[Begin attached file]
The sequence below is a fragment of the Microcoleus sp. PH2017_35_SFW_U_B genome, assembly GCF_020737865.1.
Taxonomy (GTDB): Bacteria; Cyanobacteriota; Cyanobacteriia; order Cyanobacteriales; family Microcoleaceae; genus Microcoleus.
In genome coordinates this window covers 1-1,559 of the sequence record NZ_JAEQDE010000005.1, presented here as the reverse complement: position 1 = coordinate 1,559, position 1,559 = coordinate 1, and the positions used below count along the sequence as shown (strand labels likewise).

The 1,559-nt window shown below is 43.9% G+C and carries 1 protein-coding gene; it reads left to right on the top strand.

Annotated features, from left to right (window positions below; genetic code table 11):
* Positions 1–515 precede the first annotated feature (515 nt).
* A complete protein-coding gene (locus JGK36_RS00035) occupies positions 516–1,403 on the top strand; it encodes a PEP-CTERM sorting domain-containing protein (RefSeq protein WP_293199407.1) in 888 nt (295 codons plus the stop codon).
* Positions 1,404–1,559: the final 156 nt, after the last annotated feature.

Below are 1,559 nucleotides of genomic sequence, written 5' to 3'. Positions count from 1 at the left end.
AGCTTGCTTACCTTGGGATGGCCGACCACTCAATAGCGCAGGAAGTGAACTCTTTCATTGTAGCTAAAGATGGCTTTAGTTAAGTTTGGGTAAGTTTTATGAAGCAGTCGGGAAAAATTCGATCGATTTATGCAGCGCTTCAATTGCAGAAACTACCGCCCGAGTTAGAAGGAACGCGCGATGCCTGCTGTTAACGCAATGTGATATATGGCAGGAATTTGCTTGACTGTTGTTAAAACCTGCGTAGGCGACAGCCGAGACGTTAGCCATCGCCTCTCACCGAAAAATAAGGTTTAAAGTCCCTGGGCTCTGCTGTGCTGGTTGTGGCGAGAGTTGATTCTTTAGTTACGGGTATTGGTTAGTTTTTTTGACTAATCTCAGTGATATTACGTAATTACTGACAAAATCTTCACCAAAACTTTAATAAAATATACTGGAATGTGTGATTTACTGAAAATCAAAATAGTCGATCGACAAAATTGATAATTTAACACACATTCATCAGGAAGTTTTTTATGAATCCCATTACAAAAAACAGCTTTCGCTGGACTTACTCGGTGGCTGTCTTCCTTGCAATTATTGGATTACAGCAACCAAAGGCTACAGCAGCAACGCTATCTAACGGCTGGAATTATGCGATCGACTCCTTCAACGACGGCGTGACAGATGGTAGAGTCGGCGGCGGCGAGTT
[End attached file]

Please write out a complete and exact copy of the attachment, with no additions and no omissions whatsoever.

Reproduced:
The sequence below is a fragment of the Microcoleus sp. PH2017_35_SFW_U_B genome, assembly GCF_020737865.1.
Taxonomy (GTDB): Bacteria; Cyanobacteriota; Cyanobacteriia; order Cyanobacteriales; family Microcoleaceae; genus Microcoleus.
In genome coordinates this window covers 1-1,559 of the sequence record NZ_JAEQDE010000005.1, presented here as the reverse complement: position 1 = coordinate 1,559, position 1,559 = coordinate 1, and the positions used below count along the sequence as shown (strand labels likewise).

The 1,559-nt window shown below is 43.9% G+C and carries 1 protein-coding gene; it reads left to right on the top strand.

Annotated features, from left to right (window positions below; genetic code table 11):
* Positions 1–515 precede the first annotated feature (515 nt).
* A complete protein-coding gene (locus JGK36_RS00035) occupies positions 516–1,403 on the top strand; it encodes a PEP-CTERM sorting domain-containing protein (RefSeq protein WP_293199407.1) in 888 nt (295 codons plus the stop codon).
* Positions 1,404–1,559: the final 156 nt, after the last annotated feature.

Below are 1,559 nucleotides of genomic sequence, written 5' to 3'. Positions count from 1 at the left end.
AGCTTGCTTACCTTGGGATGGCCGACCACTCAATAGCGCAGGAAGTGAACTCTTTCATTGTAGCTAAAGATGGCTTTAGTTAAGTTTGGGTAAGTTTTATGAAGCAGTCGGGAAAAATTCGATCGATTTATGCAGCGCTTCAATTGCAGAAACTACCGCCCGAGTTAGAAGGAACGCGCGATGCCTGCTGTTAACGCAATGTGATATATGGCAGGAATTTGCTTGACTGTTGTTAAAACCTGCGTAGGCGACAGCCGAGACGTTAGCCATCGCCTCTCACCGAAAAATAAGGTTTAAAGTCCCTGGGCTCTGCTGTGCTGGTTGTGGCGAGAGTTGATTCTTTAGTTACGGGTATTGGTTAGTTTTTTTGACTAATCTCAGTGATATTACGTAATTACTGACAAAATCTTCACCAAAACTTTAATAAAATATACTGGAATGTGTGATTTACTGAAAATCAAAATAGTCGATCGACAAAATTGATAATTTAACACACATTCATCAGGAAGTTTTTTATGAATCCCATTACAAAAAACAGCTTTCGCTGGACTTACTCGGTGGCTGTCTTCCTTGCAATTATTGGATTACAGCAACCAAAGGCTACAGCAGCAACGCTATCTAACGGCTGGAATTATGCGATCGACTCCTTCAACGACGGCGTGACAGATGGTAGAGTCGGCGGCGGCGAGTT